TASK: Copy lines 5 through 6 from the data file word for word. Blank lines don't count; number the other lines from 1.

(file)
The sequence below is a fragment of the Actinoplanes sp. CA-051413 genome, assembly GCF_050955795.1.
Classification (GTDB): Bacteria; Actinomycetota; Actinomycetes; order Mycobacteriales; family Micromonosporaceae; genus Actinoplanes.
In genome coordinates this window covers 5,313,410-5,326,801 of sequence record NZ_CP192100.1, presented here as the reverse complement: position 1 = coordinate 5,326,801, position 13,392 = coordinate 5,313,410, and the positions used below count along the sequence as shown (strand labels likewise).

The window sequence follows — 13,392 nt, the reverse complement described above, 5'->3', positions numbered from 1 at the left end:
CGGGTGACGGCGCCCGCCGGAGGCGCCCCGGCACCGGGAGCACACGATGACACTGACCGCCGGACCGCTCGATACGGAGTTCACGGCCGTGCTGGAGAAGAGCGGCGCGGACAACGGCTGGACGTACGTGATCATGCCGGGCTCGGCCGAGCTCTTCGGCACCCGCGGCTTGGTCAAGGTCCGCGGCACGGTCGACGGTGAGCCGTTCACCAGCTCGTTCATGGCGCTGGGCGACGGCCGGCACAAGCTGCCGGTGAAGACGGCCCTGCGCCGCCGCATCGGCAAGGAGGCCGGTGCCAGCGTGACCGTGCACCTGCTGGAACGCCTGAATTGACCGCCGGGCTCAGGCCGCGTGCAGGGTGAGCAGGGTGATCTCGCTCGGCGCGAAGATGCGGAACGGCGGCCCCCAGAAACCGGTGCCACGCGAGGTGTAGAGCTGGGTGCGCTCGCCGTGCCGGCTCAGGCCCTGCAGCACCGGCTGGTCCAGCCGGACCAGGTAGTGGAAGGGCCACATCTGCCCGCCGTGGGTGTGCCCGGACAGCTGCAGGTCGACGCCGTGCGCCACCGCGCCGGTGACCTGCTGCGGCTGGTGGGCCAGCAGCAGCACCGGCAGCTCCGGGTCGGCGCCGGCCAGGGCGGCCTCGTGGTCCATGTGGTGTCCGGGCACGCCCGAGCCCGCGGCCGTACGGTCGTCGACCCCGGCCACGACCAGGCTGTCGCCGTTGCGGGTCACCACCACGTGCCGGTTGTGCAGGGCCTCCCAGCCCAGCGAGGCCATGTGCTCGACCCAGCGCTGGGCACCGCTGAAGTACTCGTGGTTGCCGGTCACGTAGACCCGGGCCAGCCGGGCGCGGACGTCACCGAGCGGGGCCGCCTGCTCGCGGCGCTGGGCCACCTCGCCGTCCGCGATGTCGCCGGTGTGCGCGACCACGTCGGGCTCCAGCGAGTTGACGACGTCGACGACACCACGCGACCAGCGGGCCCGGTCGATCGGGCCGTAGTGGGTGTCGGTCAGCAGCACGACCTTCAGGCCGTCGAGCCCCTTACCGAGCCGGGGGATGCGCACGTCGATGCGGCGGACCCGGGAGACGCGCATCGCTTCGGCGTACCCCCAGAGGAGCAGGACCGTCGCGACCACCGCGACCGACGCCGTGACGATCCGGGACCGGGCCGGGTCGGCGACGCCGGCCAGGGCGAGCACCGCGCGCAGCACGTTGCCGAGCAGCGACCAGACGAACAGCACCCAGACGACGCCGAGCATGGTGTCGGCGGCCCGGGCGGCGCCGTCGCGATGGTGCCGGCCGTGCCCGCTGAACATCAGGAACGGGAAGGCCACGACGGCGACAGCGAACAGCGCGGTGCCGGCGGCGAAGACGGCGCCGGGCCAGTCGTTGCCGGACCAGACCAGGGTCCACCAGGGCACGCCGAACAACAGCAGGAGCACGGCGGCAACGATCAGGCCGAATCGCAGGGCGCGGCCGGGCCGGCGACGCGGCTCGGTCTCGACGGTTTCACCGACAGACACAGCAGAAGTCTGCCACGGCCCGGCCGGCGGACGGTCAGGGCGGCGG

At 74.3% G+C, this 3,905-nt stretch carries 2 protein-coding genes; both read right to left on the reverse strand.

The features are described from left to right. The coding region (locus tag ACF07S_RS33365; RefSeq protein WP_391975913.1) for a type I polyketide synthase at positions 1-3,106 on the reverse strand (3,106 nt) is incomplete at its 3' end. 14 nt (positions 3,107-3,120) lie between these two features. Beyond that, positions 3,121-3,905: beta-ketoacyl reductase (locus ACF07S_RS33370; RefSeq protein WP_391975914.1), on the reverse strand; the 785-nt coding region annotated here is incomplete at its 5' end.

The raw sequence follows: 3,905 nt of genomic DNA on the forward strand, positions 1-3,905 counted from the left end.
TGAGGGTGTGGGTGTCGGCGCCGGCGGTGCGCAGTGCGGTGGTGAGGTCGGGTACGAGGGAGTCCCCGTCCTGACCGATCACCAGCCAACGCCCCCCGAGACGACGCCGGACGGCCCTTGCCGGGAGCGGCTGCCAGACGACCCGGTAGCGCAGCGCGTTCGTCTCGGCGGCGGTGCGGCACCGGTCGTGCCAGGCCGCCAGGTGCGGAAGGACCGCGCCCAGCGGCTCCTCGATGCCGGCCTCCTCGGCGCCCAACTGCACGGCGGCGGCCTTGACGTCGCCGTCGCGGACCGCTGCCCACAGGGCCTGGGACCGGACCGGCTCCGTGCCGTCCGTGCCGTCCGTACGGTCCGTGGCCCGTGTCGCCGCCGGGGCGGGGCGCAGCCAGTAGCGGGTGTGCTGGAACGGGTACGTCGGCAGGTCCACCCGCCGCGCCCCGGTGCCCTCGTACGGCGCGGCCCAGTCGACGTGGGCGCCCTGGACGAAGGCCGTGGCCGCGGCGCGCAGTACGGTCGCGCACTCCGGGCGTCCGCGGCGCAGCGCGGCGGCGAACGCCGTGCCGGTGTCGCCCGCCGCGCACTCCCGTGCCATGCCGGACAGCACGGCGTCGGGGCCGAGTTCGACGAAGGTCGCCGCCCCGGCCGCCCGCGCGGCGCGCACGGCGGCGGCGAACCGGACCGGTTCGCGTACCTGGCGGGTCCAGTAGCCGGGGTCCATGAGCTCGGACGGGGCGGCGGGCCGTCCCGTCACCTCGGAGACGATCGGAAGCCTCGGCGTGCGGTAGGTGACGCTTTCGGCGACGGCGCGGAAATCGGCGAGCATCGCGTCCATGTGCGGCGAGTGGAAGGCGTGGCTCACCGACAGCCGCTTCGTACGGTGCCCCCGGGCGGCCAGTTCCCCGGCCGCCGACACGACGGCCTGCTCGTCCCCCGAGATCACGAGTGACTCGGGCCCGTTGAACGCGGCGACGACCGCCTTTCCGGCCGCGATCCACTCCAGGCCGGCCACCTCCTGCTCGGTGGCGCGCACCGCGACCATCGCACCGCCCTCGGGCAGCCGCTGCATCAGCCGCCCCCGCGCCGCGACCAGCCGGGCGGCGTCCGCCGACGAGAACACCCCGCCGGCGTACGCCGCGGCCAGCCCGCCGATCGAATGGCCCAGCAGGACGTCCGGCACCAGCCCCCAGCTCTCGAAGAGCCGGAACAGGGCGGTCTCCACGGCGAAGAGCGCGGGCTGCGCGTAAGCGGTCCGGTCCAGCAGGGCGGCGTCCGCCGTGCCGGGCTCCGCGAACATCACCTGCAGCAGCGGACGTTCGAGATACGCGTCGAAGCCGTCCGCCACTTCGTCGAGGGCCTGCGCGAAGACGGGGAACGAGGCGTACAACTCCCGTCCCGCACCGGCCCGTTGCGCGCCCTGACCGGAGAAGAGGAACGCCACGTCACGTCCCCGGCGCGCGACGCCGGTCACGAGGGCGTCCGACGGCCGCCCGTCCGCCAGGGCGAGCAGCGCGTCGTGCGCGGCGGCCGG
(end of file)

CGGGTGACGGCGCCCGCCGGAGGCGCCCCGGCACCGGGAGCACACGATGACACTGACCGCCGGACCGCTCGATACGGAGTTCACGGCCGTGCTGGAGAAGAGCGGCGCGGACAACGGCTGGACGTACGTGATCATGCCGGGCTCGGCCGAGCTCTTCGGCACCCGCGGCTTGGTCAAGGTCCGCGGCACGGTCGACGGTGAGCCGTTCACCAGCTCGTTCATGGCGCTGGGCGACGGCCGGCACAAGCTGCCGGTGAAGACGGCCCTGCGCCGCCGCATCGGCAAGGAGGCCGGTGCCAGCGTGACCGTGCACCTGCTGGAACGCCTGAATTGACCGCCGGGCTCAGGCCGCGTGCAGGGTGAGCAGGGTGATCTCGCTCGGCGCGAAGATGCGGAACGGCGGCCCCCAGAAACCGGTGCCACGCGAGGTGTAGAGCTGGGTGCGCTCGCCGTGCCGGCTCAGGCCCTGCAGCACCGGCTGGTCCAGCCGGACCAGGTAGTGGAAGGGCCACATCTGCCCGCCGTGGGTGTGCCCGGACAGCTGCAGGTCGACGCCGTGCGCCACCGCGCCGGTGACCTGCTGCGGCTGGTGGGCCAGCAGCAGCACCGGCAGCTCCGGGTCGGCGCCGGCCAGGGCGGCCTCGTGGTCCATGTGGTGTCCGGGCACGCCCGAGCCCGCGGCCGTACGGTCGTCGACCCCGGCCACGACCAGGCTGTCGCCGTTGCGGGTCACCACCACGTGCCGGTTGTGCAGGGCCTCCCAGCCCAGCGAGGCCATGTGCTCGACCCAGCGCTGGGCACCGCTGAAGTACTCGTGGTTGCCGGTCACGTAGACCCGGGCCAGCCGGGCGCGGACGTCACCGAGCGGGGCCGCCTGCTCGCGGCGCTGGGCCACCTCGCCGTCCGCGATGTCGCCGGTGTGCGCGACCACGTCGGGCTCCAGCGAGTTGACGACGTCGACGACACCACGCGACCAGCGGGCCCGGTCGATCGGGCCGTAGTGGGTGTCGGTCAGCAGCACGACCTTCAGGCCGTCGAGCCCCTTACCGAGCCGGGGGATGCGCACGTCGATGCGGCGGACCCGGGAGACGCGCATCGCTTCGGCGTACCCCCAGAGGAGCAGGACCGTCGCGACCACCGCGACCGACGCCGTGACGATCCGGGACCGGGCCGGGTCGGCGACGCCGGCCAGGGCGAGCACCGCGCGCAGCACGTTGCCGAGCAGCGACCAGACGAACAGCACCCAGACGACGCCGAGCATGGTGTCGGCGGCCCGGGCGGCGCCGTCGCGATGGTGCCGGCCGTGCCCGCTGAACATCAGGAACGGGAAGGCCACGACGGCGACAGCGAACAGCGCGGTGCCGGCGGCGAAGACGGCGCCGGGCCAGTCGTTGCCGGACCAGACCAGGGTCCACCAGGGCACGCCGAACAACAGCAGGAGCACGGCGGCAACGATCAGGCCGAATCGCAGGGCGCGGCCGGGCCGGCGACGCGGCTCGGTCTCGACGGTTTCACCGACAGACACAGCAGAAGTCTGCCACGGCCCGGCCGGCGGACGGTCAGGGCGGCGG

At 74.3% G+C, this 3,905-nt stretch carries 2 protein-coding genes; both read right to left on the reverse strand.